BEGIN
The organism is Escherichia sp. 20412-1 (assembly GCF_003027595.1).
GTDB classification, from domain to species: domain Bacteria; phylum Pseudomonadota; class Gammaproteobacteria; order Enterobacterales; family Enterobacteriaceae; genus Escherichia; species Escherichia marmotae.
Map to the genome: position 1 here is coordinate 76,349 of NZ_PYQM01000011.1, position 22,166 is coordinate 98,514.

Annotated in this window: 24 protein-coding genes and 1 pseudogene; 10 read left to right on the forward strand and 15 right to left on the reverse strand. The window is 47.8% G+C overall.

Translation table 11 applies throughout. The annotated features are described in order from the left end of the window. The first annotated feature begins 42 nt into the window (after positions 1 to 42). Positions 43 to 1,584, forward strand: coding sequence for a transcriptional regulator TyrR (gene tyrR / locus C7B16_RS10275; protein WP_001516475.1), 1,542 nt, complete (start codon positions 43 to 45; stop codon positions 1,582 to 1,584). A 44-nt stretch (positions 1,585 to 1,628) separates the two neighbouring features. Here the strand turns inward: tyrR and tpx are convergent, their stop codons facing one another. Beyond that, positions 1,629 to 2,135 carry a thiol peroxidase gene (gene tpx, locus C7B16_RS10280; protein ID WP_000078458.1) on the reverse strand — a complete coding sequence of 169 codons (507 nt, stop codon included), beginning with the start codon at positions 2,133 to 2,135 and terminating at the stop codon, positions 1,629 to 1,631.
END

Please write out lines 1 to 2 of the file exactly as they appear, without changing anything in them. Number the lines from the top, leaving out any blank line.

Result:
The organism is Escherichia sp. 20412-1 (assembly GCF_003027595.1).
GTDB classification, from domain to species: domain Bacteria; phylum Pseudomonadota; class Gammaproteobacteria; order Enterobacterales; family Enterobacteriaceae; genus Escherichia; species Escherichia marmotae.